Family of boy with replica gun shot dead by deputy wants ‘justice’

Rodrigo Lopez, left, and Sujay Cruz, parents of Andy Lopez, leave after speaking at a news conference in San Francisco on Monday.
(Jeff Chiu / Associated Press)

The Santa Rosa parents who filed a federal civil rights lawsuit after their 13-year-old son was killed by a sheriff’s deputy who mistook the eighth-grader’s plastic gun for an AK-47 say they want justice and “an honest investigation.”

The lawsuit, filed in federal court in San Francisco against Sonoma County, alleges that Sheriff’s Deputy Erick Gelhaus acted unreasonably and in violation of the law when he shot Andy Lopez in a residential neighborhood in Santa Rosa on the afternoon of Oct. 22.

“Andy Lopez was a dynamic and vibrant boy,” the suit said. “His death has been a profound and unimaginable loss to his parents.”


At a news conference in San Francisco on Monday, Andy’s father, Rodrigo Lopez, called for justice.

“What I want to say is, we want justice,” he said, according to the Press Democrat. “And also we want an honest investigation.”

The Santa Rosa Police Department and the FBI are investigating the fatal shooting.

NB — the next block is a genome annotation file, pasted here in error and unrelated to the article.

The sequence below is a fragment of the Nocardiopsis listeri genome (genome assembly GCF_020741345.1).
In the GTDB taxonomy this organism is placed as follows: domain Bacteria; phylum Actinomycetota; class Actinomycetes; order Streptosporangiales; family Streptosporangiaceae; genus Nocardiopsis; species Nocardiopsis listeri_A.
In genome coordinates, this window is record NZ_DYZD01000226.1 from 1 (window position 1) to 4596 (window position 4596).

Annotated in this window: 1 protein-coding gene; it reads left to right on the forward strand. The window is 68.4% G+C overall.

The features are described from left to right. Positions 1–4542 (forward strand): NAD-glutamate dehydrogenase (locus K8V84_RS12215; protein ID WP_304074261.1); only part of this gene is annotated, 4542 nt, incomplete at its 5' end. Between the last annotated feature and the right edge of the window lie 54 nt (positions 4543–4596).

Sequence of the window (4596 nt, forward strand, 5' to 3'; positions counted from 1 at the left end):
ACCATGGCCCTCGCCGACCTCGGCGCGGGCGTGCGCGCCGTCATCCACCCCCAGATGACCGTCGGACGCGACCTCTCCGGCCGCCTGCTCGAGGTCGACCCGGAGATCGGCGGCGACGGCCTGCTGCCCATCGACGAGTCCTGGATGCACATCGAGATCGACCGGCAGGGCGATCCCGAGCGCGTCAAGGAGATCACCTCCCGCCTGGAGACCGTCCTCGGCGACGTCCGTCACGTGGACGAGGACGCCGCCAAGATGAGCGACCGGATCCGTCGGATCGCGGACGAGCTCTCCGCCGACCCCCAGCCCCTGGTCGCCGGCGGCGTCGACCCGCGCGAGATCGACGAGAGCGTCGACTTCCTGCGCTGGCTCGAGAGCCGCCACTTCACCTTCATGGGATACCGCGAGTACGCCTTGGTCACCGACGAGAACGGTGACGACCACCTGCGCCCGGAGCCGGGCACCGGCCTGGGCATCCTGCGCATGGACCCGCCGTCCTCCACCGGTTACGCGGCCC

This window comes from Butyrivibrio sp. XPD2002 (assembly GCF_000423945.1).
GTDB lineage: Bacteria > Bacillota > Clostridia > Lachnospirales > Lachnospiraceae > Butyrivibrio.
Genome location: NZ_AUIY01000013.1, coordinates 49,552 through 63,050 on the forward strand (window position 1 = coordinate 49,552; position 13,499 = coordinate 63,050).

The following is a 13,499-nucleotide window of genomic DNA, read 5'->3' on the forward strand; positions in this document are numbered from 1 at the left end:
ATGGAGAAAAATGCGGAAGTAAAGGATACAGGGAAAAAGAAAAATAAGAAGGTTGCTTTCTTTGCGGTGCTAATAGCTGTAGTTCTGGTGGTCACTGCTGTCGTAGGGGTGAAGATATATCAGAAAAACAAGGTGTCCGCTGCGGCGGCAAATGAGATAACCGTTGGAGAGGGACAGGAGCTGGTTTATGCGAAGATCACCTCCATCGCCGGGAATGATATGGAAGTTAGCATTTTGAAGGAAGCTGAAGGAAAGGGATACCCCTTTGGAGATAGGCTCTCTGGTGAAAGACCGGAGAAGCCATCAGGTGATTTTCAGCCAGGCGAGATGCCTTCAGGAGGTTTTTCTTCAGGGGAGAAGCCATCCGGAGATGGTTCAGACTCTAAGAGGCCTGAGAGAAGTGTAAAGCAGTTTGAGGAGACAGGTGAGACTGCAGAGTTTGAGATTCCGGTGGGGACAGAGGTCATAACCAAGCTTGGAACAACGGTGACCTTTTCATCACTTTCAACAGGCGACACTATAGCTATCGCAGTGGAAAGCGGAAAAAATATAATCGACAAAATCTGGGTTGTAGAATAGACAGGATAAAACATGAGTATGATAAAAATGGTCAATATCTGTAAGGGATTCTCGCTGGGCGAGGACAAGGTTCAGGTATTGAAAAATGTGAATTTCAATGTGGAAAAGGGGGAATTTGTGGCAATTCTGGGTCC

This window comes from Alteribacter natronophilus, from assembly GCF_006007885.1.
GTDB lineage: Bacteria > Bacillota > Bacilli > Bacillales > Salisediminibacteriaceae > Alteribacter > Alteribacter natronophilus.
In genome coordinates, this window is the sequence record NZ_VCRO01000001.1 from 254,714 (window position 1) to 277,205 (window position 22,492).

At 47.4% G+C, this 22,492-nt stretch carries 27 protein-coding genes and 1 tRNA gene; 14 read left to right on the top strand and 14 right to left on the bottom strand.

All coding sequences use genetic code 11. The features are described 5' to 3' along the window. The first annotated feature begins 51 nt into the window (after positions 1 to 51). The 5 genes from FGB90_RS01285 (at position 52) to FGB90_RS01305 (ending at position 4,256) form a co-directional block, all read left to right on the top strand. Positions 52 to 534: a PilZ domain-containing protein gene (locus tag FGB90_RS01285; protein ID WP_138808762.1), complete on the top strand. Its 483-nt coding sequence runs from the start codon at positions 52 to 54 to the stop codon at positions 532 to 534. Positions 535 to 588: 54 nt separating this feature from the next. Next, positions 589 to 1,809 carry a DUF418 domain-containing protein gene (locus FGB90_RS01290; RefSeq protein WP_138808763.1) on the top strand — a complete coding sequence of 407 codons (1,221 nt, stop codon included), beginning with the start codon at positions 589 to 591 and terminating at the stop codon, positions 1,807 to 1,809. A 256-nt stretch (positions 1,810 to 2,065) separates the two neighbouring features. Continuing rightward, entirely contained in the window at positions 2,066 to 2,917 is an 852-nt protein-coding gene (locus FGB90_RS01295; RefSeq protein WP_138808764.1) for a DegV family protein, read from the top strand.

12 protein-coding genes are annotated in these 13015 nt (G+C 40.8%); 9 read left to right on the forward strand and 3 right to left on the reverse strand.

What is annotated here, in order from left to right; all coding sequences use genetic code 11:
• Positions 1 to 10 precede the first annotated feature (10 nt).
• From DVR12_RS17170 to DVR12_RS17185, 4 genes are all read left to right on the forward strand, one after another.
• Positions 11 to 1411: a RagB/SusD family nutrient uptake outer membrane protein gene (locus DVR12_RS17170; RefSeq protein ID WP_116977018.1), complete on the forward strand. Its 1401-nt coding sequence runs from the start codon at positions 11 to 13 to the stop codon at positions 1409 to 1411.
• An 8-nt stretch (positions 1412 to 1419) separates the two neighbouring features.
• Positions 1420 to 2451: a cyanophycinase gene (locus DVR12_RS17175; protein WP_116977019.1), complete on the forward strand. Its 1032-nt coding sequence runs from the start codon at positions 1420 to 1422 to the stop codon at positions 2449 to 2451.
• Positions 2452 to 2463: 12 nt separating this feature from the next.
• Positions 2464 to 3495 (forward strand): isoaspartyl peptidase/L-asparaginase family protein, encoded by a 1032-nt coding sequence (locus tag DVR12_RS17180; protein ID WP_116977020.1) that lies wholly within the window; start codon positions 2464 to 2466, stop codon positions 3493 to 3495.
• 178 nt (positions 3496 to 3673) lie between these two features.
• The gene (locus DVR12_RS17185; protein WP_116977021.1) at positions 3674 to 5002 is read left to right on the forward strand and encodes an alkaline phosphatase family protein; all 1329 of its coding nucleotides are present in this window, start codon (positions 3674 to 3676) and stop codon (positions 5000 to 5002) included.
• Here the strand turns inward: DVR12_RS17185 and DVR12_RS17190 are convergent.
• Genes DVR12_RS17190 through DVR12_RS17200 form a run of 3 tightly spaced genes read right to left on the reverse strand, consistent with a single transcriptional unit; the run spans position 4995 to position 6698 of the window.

According to the lawsuit, Andy was 5-feet-3 and weighed 140 pounds and was not behaving in a threatening manner. There were also no people near him when Gelhaus opened fire. The suit described Andy’s BB gun as “an airsoft-type toy rifle.”

The suit also alleges that the Sheriff’s Office promoted the use of excessive force by its deputies.

The deputies were on patrol when they saw Andy from the back walking with the BB gun, a replica of an assault weapon. Gelhaus told police he could not remember whether he identified himself as a sheriff’s deputy, but a witness said Gelhaus twice ordered Andy to drop the gun.

Santa Rosa Police Lt. Paul Henry has said Gelhaus believed the AK-47-styled pellet gun “was an authentic weapon.”

The suit said Gelhaus did not identify himself and issued only one command to drop the gun. Once the boy was shot and on the ground, Gelhaus continued to fire at him, the suit said. Police have said Gelhaus fired eight rounds.

Lopez’s death sparked outrage among many in Santa Rosa who felt the boy’s death was unnecessary and that authorities acted too quickly.

A lawyer for the family accused those at the Santa Rosa Police Department of not critically questioning the deputy’s account of what happened.

“It’s a done deal, folks,” attorney Arnoldo Casillas said, according to the Press Democrat. “They have already concluded it was justified. Shame on them.”


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